Public Charge Rule: How To Show You Won’t Be A Financial Burden

Proving you are not a public charge

If you are in the process of applying for a green card, you will want to know as much as possible about the new public charge rule.

The Trump Administration has passed a rule making it harder for immigrants to prove they financially qualify for a green card.  Now, during the global Coronavirus pandemic, many immigrants are worried that if they ask for government benefits they will be deemed a public charge.

Read below to find out more about the meaning of public charge, how it applies in your case.

UPDATE:  July 30, 2020.  A federal judge enjoined (paused) immigration from implementing the new public charge rules. because of the pandemic  It is unclear how immigration will respond to this court order.  Please continue to visit our page for updates.  For now, it is helpful to review the information below so that you understand how the public charge rule will affect your case later on.

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What is the public charge rule?

The public charge rule applies when you apply for a lawful permanent resident card (green card). Part of the process requires that you show it’s unlikely you’ll need government assistance in the future. Meaning, the government wants you to show you won’t become a “public charge.”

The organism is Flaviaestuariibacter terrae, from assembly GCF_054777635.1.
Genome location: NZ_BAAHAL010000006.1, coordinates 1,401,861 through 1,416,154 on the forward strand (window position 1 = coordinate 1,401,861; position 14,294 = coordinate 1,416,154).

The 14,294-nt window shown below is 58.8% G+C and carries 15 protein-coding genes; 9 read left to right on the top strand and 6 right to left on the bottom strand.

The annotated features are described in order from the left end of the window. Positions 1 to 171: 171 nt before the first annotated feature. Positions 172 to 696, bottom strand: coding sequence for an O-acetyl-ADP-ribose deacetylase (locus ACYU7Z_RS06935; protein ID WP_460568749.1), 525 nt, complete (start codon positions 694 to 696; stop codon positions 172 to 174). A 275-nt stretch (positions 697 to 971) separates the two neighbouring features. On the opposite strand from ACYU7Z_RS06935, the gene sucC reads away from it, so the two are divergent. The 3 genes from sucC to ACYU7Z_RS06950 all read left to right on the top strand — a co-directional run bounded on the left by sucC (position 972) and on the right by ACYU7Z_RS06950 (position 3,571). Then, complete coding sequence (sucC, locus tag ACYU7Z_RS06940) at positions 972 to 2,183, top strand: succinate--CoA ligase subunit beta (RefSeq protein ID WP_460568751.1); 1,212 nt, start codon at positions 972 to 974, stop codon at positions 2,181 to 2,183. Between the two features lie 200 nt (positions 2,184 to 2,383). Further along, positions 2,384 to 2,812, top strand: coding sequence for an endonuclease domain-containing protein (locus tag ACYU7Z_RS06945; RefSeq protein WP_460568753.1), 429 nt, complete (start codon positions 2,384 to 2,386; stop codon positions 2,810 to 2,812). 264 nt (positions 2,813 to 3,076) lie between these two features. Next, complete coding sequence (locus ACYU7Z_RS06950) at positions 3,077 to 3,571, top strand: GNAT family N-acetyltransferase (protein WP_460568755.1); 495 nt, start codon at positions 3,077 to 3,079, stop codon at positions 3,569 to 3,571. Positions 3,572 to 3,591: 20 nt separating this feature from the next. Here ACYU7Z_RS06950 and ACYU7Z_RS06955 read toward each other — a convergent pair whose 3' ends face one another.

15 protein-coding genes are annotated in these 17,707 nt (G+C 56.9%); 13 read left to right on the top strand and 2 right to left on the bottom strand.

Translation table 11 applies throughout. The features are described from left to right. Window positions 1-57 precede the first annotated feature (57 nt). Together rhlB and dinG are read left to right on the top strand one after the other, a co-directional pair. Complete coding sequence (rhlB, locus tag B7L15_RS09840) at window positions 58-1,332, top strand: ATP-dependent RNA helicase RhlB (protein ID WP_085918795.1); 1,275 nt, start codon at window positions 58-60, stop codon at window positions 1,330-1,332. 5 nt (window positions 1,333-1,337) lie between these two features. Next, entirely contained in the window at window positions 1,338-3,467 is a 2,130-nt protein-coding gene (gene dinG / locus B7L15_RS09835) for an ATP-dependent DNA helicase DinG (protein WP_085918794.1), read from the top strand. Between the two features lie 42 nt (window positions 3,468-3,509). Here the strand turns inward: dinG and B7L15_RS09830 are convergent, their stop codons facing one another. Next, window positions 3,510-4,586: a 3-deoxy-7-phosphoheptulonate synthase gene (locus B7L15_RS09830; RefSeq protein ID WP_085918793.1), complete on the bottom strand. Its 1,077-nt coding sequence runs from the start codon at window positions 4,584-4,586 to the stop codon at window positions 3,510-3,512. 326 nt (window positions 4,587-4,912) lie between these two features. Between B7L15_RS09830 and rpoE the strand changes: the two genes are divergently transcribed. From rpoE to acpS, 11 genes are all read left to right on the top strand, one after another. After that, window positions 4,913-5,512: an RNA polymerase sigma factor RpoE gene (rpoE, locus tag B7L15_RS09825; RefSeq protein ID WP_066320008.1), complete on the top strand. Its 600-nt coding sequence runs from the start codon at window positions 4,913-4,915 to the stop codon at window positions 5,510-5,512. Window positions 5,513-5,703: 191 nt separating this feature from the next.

Here is an easy way to remember the meaning of “public charge”:  immigration doesn’t want the “public” to be in “charge” of taking care of you financially after they approve your case. In other words, when you apply for a green card you’ll need to show it’s likely that you’ll be able to support yourself without needing the government to help you.

When does the public charge rule apply?

The public charge rule applies when you’re trying to get a green card.  So during the application process to get your green card, immigration officers will review your case.  This is when the rule will be used.

There are two possible government agencies involved when you process your green card application. The first agency is the United States Citizenship and Immigration Service (USCIS). This agency reviews all green card applications inside of the United States. The U.S. Department of State (DOS) reviews all applications outside of the United States.

Both agencies, USCIS and DOS, apply the public charge rule and both do it under the same standard of review, a Totality of the Circumstances approach.

The Totality of Circumstances Approach

In deciding whether you’re a public charge, USCIS and DOS will look at the “Totality of Circumstances.”